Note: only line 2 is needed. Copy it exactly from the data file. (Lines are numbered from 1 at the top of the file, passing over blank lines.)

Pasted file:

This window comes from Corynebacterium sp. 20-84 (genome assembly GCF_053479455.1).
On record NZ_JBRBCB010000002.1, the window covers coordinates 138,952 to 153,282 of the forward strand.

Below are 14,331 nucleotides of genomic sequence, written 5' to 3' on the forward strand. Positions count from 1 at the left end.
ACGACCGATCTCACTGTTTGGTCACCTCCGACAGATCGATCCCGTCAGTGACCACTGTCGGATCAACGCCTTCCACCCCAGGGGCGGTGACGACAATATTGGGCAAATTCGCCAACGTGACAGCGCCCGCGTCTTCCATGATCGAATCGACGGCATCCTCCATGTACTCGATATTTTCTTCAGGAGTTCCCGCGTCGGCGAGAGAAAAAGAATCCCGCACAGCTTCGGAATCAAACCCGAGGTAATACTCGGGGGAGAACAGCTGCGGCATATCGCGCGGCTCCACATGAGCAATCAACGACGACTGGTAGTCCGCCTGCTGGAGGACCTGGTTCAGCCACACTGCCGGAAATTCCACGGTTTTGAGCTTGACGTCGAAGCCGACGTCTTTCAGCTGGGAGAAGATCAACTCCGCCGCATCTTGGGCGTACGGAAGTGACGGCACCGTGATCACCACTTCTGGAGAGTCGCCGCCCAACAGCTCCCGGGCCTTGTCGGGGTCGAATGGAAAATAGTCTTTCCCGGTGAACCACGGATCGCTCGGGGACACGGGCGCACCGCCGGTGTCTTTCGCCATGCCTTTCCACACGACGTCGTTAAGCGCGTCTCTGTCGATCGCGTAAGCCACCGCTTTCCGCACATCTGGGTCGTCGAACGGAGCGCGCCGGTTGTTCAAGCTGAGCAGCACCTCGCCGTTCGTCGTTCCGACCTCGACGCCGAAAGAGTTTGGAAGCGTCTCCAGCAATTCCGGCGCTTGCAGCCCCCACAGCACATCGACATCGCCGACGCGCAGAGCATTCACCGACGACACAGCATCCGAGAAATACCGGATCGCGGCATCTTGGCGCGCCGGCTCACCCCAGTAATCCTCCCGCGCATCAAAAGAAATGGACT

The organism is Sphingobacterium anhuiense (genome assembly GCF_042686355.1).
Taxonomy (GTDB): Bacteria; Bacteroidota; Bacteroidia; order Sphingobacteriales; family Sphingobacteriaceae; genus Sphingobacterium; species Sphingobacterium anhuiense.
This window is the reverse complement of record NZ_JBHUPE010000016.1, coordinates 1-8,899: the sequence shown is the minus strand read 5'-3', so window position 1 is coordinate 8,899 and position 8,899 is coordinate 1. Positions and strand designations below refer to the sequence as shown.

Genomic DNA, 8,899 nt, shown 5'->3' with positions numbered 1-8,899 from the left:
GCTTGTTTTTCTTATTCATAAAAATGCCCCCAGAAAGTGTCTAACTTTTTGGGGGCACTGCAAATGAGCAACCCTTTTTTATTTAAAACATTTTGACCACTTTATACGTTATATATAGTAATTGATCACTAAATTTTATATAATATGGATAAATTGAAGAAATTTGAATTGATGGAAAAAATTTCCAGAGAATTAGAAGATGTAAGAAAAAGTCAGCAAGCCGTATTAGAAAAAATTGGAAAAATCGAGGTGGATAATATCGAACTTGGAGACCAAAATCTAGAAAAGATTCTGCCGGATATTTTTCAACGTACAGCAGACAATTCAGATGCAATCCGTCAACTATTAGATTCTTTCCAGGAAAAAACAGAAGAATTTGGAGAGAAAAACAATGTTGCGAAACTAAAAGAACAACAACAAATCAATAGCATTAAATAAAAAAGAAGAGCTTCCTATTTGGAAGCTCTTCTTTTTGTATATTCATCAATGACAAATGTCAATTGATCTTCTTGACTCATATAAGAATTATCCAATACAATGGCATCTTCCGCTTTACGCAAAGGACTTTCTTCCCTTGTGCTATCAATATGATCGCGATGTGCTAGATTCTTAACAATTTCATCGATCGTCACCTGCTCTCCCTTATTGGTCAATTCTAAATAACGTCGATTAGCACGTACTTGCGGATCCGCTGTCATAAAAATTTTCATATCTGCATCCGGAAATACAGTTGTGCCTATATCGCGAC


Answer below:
On record NZ_JBRBCB010000002.1, the window covers coordinates 138,952 to 153,282 of the forward strand.